“We live by the mercy of people. The people of this community have been kind to us, but we need to help ourselves,” he said.
“I can drive, so I need a job as a driver. It is not easy staying here. We sleep in decayed buses and cars. Some of us sleep in the open as you can see here. I thank God it is not the rainy season.”
Although none of the displaced boys who spoke with TheCable had fancy academic certificates, they hoped to make a living using their brawn, skills and natural survival instincts.
John Amos, who fled Borno with his wife and five children when his house was razed by Boko Haram, is already putting his driving skills to use. He managed to get a job as a driver and has since moved his family to a nearby village. But he still longs for home.
The displaced boys from Borno all ask for a “lifeline” to help themselves instead of couching on bags of rice and gallons of oil from the National Emergency Management Agency and the Victim Support Fund.
Yakubu Marcus, who fled from Gwoza to Cameroon in the thick of serial Boko Haram attacks, says it like this: “I can do any job. I am strong and capable of doing any job. The government will help us more if they give us jobs.”
Paul John, a displaced Nigerian who has been at Waru Village since January 2014, says the same thing.
“I am ready to do any job. I can do any job,” he said.
“It is not good living as a beggar. I am young and strong, so what I need now is a job.”
TheCable took the jeremiads of “the displaced boys” to the Victim Support Fund, which was established in July 2014 to assist victims of terrorism.
Sunday Ochoche, the executive director of the fund, stated that the body was aware of the condition of internally displaced persons in the city.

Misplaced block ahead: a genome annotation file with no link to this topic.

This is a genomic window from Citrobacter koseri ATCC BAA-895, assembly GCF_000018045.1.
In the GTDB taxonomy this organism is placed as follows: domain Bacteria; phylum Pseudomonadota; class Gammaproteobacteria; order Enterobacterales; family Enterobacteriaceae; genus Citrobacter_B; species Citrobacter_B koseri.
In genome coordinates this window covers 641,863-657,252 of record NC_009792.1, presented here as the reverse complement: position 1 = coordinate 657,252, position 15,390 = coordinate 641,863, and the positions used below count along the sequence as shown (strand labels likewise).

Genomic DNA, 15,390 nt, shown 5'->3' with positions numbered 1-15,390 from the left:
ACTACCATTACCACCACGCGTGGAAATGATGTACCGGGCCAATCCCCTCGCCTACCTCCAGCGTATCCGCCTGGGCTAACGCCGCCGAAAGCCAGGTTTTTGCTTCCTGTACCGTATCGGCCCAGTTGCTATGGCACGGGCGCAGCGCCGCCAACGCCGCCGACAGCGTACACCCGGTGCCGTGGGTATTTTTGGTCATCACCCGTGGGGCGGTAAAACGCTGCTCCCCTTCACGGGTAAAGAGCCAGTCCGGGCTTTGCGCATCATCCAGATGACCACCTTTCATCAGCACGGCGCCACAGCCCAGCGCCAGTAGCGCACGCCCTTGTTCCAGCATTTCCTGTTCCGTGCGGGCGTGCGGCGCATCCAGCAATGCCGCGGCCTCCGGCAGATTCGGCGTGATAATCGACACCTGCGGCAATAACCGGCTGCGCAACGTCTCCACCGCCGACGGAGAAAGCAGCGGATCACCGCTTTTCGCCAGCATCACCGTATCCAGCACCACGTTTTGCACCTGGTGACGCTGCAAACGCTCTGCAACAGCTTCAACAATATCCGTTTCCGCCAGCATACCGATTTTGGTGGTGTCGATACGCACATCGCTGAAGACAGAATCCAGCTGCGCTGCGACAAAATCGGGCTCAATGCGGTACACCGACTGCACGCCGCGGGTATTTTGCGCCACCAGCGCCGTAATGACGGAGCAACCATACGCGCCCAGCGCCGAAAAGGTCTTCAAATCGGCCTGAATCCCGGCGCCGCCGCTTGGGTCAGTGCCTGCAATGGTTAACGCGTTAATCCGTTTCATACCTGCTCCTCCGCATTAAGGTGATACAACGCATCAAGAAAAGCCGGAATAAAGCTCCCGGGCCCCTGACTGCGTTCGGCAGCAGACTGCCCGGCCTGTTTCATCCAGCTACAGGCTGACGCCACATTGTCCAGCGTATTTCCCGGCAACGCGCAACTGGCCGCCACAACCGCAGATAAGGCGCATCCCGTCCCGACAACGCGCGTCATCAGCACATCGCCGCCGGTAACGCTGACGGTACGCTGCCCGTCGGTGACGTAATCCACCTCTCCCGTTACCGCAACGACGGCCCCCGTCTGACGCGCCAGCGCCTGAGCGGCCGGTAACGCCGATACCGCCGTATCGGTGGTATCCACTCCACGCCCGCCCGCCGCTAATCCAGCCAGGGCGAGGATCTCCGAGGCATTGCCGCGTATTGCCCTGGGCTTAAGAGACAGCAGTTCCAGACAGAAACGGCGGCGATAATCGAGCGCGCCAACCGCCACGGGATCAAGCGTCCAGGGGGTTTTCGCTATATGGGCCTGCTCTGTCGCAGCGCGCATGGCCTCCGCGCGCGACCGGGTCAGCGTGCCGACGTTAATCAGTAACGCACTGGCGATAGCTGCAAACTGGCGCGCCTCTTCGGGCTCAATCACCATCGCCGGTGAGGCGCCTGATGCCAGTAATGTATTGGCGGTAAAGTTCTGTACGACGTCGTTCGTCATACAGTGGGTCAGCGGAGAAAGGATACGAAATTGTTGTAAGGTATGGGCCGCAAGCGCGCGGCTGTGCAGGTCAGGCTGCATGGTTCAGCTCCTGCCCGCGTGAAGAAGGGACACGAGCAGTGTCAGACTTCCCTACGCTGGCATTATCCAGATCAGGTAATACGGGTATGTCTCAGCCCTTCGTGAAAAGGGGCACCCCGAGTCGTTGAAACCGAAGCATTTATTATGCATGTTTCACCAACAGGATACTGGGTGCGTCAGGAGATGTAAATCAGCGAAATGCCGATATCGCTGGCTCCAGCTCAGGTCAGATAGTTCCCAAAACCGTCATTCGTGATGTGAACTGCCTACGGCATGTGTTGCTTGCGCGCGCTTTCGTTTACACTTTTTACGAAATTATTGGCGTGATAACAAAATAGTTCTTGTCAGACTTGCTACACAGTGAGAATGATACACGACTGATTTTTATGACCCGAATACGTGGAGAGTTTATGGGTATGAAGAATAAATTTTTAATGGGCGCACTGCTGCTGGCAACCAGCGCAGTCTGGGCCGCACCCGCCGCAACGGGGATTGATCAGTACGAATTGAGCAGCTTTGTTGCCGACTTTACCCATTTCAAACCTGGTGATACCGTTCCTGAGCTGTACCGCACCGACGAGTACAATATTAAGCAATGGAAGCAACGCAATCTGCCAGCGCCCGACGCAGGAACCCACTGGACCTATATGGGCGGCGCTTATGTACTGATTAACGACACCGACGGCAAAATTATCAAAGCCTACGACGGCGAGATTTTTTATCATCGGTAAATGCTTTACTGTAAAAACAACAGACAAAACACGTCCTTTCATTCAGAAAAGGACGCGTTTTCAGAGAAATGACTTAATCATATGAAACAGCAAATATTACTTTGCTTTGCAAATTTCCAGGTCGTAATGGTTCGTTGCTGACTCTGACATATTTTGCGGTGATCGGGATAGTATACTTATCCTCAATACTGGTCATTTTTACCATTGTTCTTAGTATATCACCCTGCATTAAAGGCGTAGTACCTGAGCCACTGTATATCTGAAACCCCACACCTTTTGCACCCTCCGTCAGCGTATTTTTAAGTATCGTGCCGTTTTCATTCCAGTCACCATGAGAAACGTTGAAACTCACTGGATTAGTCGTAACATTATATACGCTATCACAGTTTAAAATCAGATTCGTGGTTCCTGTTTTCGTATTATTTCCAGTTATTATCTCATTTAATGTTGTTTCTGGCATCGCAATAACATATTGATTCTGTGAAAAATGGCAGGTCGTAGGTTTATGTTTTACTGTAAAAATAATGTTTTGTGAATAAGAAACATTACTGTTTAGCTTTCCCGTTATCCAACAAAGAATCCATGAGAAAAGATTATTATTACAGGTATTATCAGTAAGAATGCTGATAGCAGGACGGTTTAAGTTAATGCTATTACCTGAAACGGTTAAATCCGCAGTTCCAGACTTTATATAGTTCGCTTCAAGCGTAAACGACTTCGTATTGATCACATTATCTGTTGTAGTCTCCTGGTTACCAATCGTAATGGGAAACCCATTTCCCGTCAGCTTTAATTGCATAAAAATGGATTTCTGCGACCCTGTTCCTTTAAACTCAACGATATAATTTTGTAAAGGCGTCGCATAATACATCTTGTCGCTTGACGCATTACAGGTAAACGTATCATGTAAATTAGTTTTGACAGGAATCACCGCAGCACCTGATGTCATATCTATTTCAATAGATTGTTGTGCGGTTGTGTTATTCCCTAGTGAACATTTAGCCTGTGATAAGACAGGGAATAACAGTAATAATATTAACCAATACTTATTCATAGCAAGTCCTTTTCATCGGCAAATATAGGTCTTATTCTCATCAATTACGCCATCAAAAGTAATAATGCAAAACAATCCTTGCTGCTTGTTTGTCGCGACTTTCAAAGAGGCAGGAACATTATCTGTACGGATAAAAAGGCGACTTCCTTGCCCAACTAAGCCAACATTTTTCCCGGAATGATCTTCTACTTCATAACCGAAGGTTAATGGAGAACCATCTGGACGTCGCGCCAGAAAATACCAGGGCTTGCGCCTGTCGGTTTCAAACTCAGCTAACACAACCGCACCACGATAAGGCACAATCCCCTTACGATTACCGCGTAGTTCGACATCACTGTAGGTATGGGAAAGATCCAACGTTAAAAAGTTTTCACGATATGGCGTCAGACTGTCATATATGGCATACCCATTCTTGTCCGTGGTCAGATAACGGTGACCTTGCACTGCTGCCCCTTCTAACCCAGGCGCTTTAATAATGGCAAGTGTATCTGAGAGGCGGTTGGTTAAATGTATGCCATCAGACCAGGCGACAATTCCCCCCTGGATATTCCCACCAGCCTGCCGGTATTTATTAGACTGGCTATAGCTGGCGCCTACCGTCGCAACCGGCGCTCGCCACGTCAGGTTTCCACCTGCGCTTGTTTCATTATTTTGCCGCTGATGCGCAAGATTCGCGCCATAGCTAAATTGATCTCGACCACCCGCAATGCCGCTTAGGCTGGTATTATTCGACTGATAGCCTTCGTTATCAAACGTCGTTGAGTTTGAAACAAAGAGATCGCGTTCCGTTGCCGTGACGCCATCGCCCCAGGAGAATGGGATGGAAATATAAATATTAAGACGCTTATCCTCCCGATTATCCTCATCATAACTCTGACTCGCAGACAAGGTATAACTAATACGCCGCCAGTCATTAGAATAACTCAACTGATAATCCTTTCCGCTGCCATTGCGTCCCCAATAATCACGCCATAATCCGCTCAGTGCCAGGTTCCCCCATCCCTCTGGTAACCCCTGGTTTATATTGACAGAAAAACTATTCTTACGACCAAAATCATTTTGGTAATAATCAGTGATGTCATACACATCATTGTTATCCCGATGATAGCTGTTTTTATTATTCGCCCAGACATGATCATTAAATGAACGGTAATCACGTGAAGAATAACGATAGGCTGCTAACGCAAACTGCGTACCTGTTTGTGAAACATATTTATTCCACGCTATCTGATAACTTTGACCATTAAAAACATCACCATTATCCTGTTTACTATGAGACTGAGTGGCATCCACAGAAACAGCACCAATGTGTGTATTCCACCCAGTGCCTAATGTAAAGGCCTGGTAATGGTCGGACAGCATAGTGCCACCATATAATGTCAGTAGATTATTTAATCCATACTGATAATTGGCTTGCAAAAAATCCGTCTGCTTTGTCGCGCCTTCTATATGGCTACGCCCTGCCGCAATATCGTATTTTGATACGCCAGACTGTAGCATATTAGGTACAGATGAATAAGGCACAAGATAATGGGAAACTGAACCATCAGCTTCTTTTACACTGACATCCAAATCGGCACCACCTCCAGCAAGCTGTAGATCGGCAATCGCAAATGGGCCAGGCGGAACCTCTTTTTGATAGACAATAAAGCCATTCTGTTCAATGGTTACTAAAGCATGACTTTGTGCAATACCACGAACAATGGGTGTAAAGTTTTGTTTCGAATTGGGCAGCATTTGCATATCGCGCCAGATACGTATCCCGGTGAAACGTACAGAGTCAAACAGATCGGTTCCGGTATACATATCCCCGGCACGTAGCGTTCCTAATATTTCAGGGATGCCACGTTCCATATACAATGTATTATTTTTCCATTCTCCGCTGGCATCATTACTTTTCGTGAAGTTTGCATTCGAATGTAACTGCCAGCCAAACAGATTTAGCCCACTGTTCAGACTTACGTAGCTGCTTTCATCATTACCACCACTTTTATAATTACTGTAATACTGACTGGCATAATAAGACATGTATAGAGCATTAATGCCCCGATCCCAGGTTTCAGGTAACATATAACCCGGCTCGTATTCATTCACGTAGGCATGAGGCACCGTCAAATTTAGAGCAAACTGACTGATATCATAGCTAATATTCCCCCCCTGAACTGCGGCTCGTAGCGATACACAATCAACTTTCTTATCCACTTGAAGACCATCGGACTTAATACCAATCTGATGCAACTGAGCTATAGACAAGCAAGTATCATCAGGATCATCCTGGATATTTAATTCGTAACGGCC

“The Victim Support Fund is not an emergency response organisation. It was established for long-term purposes. The ultimate objective of the fund is to get back victims of terrorism to their dignified positions. For the IDPs, including those in Abuja, we have a range of programmes to help them cope with their present challenges,” he said with darting assurance.
“We are discussing with the Central Bank of Nigeria to look at ways of providing grants for the victims to help in engaging them in productive ventures.
“Our aim is to resettle them in their communities from where they were uprooted and provide them with livelihoods. And that can only be done when there is peace. The major issues we look at are livelihoods and recovery.”
While noting that some of the internally displaced persons in Abuja were artisans, Ochoche disclosed that the fund would empower those without skills through skill acquisition programmes.
But he added that the fund was still at the “takeoff phase”, which explained why its impact was not being felt.
“The N56 billion that was pledged to the fund has not been redeemed completely,” he said.
“The government has redeemed 50 per cent of its pledge, while Theophilus Danjuma, chairman of the fund, has redeemed 100 per cent of his pledge, which is $10 million.”